Actresses Whoopi Goldberg, Evan Rachel Wood and Sienna Miller helped Robert De Niro kick off the 2013 Tribeca Film Festival on Tuesday (16Apr13) by attending the annual Vanity Fair gala in New York. The bash, hosted by Vanity Fair editor Graydon Carter and festival co-founders De Niro and Jane Rosenthal, is traditionally held on the eve of the Big Apple movie event and a slew of celebrities flocked to New York's State Supreme Courthouse to celebrate.
Pregnant Wood and British beauty Miller both attended the party without their respective partners, Jamie Bell and Tom Sturridge, while fellow guests included Goldberg, Mira Sorvino, Gretchen Mol, model Karolina Kurkova, director Baz Luhrmann, Jimmy Buffett, actor Christopher Walken and author Salman Rushdie.
Security at the Manhattan venue was stepped up in the wake of the Boston Marathon bombing on Monday (15Apr13), but Rosenthal insisted the event had to go on.
She said, "Our hearts are with everyone in Boston. We can't let terror or fear deter us from doing anything, so we're going on with our film festival and, as the President (Barack Obama) and the Mayor (Michael Bloomberg) says, we're gonna keep on doing what we do."
The Tribeca Film Festival officially opened on Wednesday (17Apr13) and runs until 28 April (13).
Robert De Niro's TriBeca Film Festival is to honour late movie icon Nora Ephron by creating a prize in her memory. The $25,000 (£15,625) award, dubbed The Nora, will be handed to a female writer or director who "embodies the spirit and vision" of the Sleepless In Seattle filmmaker, who lost her battle with cancer last June (12).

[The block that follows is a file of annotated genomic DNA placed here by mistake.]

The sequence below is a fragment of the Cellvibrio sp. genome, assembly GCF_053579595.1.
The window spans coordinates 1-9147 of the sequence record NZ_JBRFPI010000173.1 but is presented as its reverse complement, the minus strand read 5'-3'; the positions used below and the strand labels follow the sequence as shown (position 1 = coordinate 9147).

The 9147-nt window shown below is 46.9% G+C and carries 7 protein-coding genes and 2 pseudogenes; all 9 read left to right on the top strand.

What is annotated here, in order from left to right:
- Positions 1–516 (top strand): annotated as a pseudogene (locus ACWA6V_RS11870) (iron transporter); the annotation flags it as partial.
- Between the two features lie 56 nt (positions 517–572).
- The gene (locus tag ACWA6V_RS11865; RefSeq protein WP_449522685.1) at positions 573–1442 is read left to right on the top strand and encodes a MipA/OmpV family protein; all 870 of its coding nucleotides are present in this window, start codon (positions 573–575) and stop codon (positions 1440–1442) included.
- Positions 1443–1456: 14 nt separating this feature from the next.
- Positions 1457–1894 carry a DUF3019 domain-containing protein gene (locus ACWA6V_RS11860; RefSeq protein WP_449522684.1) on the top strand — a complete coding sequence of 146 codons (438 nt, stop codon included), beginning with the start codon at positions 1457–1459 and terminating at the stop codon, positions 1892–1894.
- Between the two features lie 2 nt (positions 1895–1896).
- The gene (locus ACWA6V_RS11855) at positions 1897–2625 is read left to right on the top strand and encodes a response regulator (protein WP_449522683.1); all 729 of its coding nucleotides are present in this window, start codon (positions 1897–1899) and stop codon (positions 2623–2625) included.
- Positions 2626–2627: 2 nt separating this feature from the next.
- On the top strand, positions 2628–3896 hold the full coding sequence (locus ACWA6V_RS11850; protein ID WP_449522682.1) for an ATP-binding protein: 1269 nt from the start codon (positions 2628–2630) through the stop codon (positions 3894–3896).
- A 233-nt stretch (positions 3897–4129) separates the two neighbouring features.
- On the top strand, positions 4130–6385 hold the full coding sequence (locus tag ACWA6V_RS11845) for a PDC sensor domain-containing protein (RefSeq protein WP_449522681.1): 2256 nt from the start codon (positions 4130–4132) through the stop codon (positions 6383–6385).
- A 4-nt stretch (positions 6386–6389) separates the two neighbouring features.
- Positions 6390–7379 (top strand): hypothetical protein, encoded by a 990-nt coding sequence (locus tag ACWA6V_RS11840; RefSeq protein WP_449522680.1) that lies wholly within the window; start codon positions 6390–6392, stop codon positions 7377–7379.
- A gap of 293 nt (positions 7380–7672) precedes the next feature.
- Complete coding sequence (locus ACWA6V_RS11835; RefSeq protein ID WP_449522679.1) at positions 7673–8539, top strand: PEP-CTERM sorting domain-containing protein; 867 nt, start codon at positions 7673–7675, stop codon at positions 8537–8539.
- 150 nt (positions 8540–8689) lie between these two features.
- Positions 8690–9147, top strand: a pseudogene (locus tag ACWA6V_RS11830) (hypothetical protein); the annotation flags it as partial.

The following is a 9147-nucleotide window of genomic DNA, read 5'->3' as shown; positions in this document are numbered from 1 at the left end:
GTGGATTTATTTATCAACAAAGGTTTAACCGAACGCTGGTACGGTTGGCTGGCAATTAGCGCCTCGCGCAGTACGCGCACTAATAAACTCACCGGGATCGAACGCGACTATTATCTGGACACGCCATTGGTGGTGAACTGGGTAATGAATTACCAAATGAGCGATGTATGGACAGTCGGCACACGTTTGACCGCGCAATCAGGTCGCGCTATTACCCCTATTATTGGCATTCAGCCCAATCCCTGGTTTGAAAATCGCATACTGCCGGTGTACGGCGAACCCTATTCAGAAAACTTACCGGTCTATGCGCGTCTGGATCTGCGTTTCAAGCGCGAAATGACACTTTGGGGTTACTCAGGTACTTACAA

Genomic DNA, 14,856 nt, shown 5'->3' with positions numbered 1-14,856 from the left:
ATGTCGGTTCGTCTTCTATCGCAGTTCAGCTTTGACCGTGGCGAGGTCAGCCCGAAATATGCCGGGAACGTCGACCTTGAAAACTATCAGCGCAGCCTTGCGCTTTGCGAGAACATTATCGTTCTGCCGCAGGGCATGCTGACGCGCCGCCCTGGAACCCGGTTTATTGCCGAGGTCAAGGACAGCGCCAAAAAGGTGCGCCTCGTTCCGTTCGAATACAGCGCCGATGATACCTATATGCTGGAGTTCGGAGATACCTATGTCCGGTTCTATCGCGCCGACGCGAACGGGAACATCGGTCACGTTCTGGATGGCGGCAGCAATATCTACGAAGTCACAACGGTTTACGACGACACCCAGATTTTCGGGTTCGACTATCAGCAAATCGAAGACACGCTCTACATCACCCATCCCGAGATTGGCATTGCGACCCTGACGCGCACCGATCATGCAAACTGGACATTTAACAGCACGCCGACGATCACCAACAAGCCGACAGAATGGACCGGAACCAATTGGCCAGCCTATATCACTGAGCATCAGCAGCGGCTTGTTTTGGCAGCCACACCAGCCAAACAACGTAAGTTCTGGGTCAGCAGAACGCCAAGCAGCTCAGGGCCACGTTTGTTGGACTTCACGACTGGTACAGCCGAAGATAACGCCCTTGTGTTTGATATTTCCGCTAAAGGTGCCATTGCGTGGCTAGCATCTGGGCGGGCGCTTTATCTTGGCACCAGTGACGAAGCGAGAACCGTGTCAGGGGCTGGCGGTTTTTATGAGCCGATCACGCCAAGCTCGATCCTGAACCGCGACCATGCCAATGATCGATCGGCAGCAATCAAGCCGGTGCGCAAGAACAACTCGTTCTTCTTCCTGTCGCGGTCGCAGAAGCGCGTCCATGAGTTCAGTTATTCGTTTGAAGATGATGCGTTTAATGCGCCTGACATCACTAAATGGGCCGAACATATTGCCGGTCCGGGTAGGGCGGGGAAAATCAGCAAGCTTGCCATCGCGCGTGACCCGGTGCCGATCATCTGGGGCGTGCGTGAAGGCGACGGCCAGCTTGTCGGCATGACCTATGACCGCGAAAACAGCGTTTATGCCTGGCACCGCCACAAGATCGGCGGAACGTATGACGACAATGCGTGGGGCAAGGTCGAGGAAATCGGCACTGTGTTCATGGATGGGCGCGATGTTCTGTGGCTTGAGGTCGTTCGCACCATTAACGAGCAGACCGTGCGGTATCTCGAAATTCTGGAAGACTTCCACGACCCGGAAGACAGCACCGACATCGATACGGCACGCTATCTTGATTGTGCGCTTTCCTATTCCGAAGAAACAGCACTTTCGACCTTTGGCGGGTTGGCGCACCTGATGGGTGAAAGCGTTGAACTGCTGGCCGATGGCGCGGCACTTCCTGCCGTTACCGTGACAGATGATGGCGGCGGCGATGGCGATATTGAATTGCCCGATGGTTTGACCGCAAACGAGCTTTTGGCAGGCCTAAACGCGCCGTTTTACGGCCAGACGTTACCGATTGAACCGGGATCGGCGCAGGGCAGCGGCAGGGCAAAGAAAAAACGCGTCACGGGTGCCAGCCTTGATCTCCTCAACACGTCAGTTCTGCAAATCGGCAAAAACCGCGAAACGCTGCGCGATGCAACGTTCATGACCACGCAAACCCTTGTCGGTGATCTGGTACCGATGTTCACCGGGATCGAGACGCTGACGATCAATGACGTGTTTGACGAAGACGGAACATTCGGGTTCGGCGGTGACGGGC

The recipient of the first accolade is to be named at the annual Women's Filmmaker Brunch on 25 April (13).
The festival's co-founder Jane Rosenthal, who will present the inaugural trophy, says, "Nora Ephron's work influenced screenwriters, filmmakers and moviegoers. She was a great friend to the festival since its inception, and I had the privilege to know her and be in absolute awe of her. She did it all brilliantly, with wit and wisdom that went straight to the heart."
The Hollywood veteran wants to expand his independent movie showcase, which is held annually in Park City, Utah, to the Brooklyn area, reports New York Post gossip column Page Six.
According to the publication, Redford is in talks to launch a "large-scale New York festival" which would rival the city's yearly Tribeca Film Festival, which De Niro co-founded in 2002 with producer Jane Rosenthal.
A Sundance spokesperson says, "We continue to seek new programmatic opportunities in regions across the country and internationally."
The 2013 Sundance Film Festival will kick off in Utah next Thursday (17Jan13), and will feature movies from Hollywood stars Daniel Radcliffe, Matthew McConaughey, Reese Witherspoon and Amanda Seyfried.